This is not just related to Canada. It's any other country or territory. At Ackah Law we receive a number of calls from people who indicated, No I've never been refused visa or anything from Canada, and they take it as only relating to Canada when it actually refers to or any other country or territory.
When you make this mistake it affects your application significantly because you've essentially misrepresented: you've lied if you say you have not been refused a visa from Canada but yet you may have been refused a visa rom the United States or from any other country.
Another question on the electronic Travel Authorization is,
Have you ever committed, been arrested for, been charged with or convicted of any criminal offence in any country.
If they find that you answer incorrectly or don't reveal every aspect of answering that question, you will be barred from coming to Canada. They will refuse your electronic travel authorization because they will know that you did not tell the truth.
Withholding material facts from Immigration that are relevant or being sponsored by an individual who has been found to be inadmissible for misrepresentation
4. Fake Claims or Documents and Marriage Fraud
Making fake claims or using fake documents is very very serious. At Ackah Law we do a lot of spousal sponsorships. I have to believe that this relationship is legitimate. I need to see all the paperwork, the pictures, the story of the relationship, how many years they've been together, how much travel they've done back and forth or together in order for me to be satisfied that this is a legitimate and honest relationship; that is a marriage or a spousal relationship of common-law.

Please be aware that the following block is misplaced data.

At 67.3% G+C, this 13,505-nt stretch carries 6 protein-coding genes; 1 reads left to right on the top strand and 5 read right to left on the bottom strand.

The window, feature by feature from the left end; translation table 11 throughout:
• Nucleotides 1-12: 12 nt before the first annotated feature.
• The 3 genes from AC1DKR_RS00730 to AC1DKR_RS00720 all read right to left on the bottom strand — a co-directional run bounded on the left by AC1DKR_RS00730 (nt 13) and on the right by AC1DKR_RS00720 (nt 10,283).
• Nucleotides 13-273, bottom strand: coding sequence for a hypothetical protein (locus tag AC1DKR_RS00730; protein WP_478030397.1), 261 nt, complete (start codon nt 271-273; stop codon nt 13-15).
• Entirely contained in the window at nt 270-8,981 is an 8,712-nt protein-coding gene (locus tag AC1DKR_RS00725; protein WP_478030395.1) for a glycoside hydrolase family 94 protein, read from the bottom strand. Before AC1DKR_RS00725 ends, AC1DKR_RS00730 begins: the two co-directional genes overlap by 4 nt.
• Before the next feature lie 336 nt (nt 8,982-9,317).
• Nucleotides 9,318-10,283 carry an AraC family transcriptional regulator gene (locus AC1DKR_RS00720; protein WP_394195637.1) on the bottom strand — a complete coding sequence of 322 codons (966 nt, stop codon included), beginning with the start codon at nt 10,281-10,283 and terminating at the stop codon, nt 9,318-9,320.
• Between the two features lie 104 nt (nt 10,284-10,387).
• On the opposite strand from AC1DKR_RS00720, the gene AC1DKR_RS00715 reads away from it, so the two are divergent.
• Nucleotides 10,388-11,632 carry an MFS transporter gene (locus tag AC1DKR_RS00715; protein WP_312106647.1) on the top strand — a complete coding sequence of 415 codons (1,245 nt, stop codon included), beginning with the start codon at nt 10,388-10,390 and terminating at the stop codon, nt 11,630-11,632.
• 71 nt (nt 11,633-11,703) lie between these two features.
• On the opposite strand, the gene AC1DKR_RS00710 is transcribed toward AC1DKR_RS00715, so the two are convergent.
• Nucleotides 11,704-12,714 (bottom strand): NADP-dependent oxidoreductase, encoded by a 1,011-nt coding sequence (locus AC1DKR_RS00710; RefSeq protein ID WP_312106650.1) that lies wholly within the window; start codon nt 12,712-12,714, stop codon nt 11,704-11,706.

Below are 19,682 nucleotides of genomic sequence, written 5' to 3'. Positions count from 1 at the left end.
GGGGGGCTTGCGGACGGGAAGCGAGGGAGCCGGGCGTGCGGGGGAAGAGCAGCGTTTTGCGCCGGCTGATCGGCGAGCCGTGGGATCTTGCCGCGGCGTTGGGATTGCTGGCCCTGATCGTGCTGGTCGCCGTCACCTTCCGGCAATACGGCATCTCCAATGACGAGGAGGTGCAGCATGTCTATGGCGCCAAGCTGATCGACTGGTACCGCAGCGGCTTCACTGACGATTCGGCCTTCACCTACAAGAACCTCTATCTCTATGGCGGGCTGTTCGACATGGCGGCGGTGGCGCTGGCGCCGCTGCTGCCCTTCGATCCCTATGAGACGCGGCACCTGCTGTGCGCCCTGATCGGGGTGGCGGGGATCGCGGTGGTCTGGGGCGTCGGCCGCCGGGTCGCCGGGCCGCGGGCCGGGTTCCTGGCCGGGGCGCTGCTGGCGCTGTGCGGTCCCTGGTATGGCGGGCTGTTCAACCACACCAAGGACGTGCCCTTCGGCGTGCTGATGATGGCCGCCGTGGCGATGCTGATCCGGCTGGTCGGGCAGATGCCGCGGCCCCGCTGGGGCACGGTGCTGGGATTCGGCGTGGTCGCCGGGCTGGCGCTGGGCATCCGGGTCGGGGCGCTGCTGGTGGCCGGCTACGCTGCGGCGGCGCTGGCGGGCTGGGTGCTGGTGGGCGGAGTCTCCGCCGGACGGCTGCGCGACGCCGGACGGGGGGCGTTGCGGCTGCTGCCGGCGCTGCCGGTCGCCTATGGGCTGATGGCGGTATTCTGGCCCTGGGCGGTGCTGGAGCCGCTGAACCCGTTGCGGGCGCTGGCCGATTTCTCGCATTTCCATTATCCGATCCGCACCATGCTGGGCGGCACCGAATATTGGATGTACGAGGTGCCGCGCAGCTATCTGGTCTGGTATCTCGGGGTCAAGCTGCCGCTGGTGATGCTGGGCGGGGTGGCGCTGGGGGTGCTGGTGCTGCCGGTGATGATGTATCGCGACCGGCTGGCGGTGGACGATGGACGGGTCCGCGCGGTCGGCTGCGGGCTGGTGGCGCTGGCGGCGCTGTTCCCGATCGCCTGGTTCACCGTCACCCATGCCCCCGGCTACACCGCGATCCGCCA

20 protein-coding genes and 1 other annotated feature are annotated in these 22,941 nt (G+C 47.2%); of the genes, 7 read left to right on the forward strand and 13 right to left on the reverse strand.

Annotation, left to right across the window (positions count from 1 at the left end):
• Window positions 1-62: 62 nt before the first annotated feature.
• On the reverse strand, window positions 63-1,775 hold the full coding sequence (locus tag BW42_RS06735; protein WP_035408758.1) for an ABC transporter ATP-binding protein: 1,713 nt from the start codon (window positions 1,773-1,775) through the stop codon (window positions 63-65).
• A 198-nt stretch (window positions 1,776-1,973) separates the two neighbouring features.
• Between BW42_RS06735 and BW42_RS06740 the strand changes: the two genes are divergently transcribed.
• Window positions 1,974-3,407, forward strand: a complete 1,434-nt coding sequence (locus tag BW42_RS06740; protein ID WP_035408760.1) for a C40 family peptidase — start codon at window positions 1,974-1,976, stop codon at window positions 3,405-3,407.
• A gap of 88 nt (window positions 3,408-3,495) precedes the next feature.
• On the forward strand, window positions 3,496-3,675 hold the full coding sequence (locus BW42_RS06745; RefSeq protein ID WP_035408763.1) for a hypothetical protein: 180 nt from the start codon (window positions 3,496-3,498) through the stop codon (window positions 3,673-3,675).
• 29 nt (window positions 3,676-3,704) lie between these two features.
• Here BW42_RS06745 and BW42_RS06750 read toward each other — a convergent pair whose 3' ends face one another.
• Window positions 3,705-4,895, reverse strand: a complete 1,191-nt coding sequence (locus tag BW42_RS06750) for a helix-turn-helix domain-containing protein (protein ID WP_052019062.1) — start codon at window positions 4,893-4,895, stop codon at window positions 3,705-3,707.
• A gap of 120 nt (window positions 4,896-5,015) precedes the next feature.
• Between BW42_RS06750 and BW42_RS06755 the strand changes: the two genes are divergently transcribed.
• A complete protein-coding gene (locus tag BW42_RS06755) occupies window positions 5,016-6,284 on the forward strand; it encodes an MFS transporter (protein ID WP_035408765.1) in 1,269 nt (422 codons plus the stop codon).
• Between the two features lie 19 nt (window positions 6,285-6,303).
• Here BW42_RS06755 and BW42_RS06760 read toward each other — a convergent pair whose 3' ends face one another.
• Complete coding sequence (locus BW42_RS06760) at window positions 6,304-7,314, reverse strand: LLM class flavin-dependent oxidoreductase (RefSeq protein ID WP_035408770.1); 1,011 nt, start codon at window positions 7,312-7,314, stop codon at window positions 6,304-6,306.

If you find out you married somebody and you think it's for love, and then they come here and they abandon you the minute they get here or you find out that they only married you to come to Canada, that is also misrepresentation. The victim also has a responsibility to contact Immigration and advise them and explain the situation.
5. Adoption Fraud
If you're starting a process of adoption overseas of a child baby or toddler or somebody under 18, only to find out that it's not actually a child that's adoptable or that they're not eligible to leave the country and you've those are situations of fraud. It's incumbent on you to notify Immigration Canada and the border officials and tell them what you've learned so that it doesn't impact you.
The impact of misreprentatios is so significant that for years and years down the line it could affect your ability to enter other countries because the question will be asked on their applications. More and more immigration officials around the world are sharing information.
You are responsible and accountable for making sure your application is complete, accurate and completely 100% honest. Sometimes people will blame the lawyer or the immigration consultant that they're working with, Oh I didn't know - my lawyer just gave me blank forms, I signed them andthey submitted it. If Immigration determines that you are guilty of misrepresentation or document fraud, you will face severe penalties including fines, imprisonment and be barred from entering Canada.
if you have any questions on immigration or misrepresentation that you'd like to discuss before you apply, or something has happened and you want to talk to me after you've already filed your application, please contact Ackah Immigration Business Law at (403) 452-9515 Ext. 100 or 1-800-932-1190 or email us directly to find out if you are qualified to move to Canada.